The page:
NHS England has asked Sir Stephen Bubb, the Chief Executive of charity leaders network ACEVO, to head a new group of experts and advisors to develop a national guide for how we provide health and care for those with learning disabilities. The group will also include healthcare, charity and voluntary sectors, as well as with people with learning disabilities and their families. It aims to design more innovative and integrated local commissioning of healthcare and housing to best support people with learning disabilities at home and in their communities, reducing reliance on hospital care.
Jane Cummings, Chief Nursing Officer for NHS England, said: “People with learning disabilities, autism or challenging behaviour, often have complex health needs and it is vital that they have health and care support in their homes and communities.
“Too often we see people being admitted to an inpatient setting and staying for long periods of time purely because this support is lacking. This is not good for patients and through the Winterbourne Joint Improvement Programme, we are addressing this by ensuring local areas improve their discharge and care planning arrangements.
“But many areas need wider service redesign, greater integration and longer-term, sustainable solutions. We are seeing more co-commissioning with local authorities but this needs to be expanded and accelerated. We need to ensure that funding follows the individual. The new group will drive this, drawing on essential expertise from the third sector and importantly from patients and carers. I am pleased that we have the experience and expertise of Sir Stephen Bubb to lead this process.”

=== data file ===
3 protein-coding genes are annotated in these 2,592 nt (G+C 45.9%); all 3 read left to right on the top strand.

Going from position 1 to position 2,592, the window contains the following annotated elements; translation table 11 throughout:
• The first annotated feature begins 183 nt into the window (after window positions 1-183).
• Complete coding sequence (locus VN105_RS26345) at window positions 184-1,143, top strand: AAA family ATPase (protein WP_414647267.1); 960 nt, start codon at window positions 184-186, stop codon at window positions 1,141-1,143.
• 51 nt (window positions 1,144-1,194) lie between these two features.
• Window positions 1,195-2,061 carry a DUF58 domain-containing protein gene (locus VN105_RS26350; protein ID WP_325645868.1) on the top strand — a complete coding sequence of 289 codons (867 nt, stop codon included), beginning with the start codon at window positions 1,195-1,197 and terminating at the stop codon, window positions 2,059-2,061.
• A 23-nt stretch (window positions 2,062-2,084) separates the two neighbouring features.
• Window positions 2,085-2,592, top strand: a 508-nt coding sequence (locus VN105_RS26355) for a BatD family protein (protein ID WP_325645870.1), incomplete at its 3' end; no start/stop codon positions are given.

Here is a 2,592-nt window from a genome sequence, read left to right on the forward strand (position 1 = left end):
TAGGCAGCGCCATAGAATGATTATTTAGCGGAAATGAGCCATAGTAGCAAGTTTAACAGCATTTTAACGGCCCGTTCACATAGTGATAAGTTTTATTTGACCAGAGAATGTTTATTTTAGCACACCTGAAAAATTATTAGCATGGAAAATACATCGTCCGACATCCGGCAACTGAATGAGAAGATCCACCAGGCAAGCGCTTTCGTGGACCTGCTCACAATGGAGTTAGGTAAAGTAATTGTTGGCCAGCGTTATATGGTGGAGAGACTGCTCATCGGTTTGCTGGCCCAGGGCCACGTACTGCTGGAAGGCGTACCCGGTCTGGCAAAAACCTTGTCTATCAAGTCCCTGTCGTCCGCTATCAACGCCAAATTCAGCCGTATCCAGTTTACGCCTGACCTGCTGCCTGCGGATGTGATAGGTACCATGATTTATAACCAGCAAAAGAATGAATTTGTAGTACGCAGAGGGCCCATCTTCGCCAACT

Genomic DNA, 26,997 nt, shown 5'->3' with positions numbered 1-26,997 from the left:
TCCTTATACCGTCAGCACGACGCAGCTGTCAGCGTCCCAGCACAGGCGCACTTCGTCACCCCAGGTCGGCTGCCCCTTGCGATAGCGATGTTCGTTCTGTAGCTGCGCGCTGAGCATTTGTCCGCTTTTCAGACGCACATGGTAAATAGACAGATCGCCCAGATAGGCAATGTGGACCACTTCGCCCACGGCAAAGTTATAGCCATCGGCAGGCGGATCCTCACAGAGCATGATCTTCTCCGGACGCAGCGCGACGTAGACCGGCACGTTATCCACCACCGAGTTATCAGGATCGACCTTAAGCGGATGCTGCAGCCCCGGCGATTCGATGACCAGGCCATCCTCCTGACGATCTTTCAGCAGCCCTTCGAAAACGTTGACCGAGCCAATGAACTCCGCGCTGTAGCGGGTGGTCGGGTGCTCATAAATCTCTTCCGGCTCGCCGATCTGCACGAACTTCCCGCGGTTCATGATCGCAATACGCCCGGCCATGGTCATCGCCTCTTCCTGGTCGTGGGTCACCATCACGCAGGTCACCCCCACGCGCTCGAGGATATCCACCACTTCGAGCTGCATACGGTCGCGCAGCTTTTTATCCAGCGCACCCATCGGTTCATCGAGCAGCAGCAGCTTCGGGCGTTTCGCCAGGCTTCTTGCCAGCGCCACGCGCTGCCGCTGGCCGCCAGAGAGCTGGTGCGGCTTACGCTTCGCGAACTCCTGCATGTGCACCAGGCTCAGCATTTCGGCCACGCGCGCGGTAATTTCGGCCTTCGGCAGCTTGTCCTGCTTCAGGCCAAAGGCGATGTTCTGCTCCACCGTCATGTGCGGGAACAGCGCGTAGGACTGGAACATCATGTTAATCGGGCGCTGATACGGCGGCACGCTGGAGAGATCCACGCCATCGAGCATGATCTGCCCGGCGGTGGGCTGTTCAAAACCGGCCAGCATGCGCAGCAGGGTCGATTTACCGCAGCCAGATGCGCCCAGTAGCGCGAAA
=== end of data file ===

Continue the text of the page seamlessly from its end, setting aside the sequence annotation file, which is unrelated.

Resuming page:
Commenting on the launch of the group, Sir Stephen Bubb, CEO of ACEVO said: “The Government made a brave pledge to improve the quality of care for people with learning disabilities in the Winterbourne View Concordat. While I am delighted that Simon Stevens has asked me to help create a plan to support the Government meet that pledge, I am also determined to bring the experience and strength of the third sector to help transform care for people with learning disabilities.
“Co-commissioning with charities and social enterprises in this way is unprecedented in the NHS and offers new solutions to these problems. I believe that the third sector will bring the innovation required to create a sustainable ‘national framework, locally delivered’.”
The key objectives of the group are to:
- develop models for local implementation that meet the needs of people with learning disabilities and autism
- develop funding models for new services
- identify potential sources of social investment
- identify the best way for funding to meet individual needs
- seek input and guidance from partners working in this field.
The group will provide a final report by the end of October 2014 to inform commissioning.